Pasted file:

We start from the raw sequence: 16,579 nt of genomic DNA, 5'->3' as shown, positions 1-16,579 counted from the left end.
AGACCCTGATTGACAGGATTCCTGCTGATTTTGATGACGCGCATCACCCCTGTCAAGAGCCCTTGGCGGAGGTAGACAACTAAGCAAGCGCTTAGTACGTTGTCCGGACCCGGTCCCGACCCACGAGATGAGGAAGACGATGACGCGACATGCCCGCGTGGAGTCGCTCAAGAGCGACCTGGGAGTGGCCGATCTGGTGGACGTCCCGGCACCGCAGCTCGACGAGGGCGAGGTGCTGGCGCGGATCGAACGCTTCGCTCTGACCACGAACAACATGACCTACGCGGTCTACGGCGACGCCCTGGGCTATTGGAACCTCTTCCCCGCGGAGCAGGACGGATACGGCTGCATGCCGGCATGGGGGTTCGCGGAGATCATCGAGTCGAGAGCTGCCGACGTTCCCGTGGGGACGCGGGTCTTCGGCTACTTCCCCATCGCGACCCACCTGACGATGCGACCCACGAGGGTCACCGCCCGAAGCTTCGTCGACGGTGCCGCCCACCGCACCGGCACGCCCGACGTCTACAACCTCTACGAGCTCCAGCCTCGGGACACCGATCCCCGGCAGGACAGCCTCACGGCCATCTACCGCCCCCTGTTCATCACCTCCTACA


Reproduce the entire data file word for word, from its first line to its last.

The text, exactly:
We start from the raw sequence: 16,579 nt of genomic DNA, 5'->3' as shown, positions 1-16,579 counted from the left end.
AGACCCTGATTGACAGGATTCCTGCTGATTTTGATGACGCGCATCACCCCTGTCAAGAGCCCTTGGCGGAGGTAGACAACTAAGCAAGCGCTTAGTACGTTGTCCGGACCCGGTCCCGACCCACGAGATGAGGAAGACGATGACGCGACATGCCCGCGTGGAGTCGCTCAAGAGCGACCTGGGAGTGGCCGATCTGGTGGACGTCCCGGCACCGCAGCTCGACGAGGGCGAGGTGCTGGCGCGGATCGAACGCTTCGCTCTGACCACGAACAACATGACCTACGCGGTCTACGGCGACGCCCTGGGCTATTGGAACCTCTTCCCCGCGGAGCAGGACGGATACGGCTGCATGCCGGCATGGGGGTTCGCGGAGATCATCGAGTCGAGAGCTGCCGACGTTCCCGTGGGGACGCGGGTCTTCGGCTACTTCCCCATCGCGACCCACCTGACGATGCGACCCACGAGGGTCACCGCCCGAAGCTTCGTCGACGGTGCCGCCCACCGCACCGGCACGCCCGACGTCTACAACCTCTACGAGCTCCAGCCTCGGGACACCGATCCCCGGCAGGACAGCCTCACGGCCATCTACCGCCCCCTGTTCATCACCTCCTACA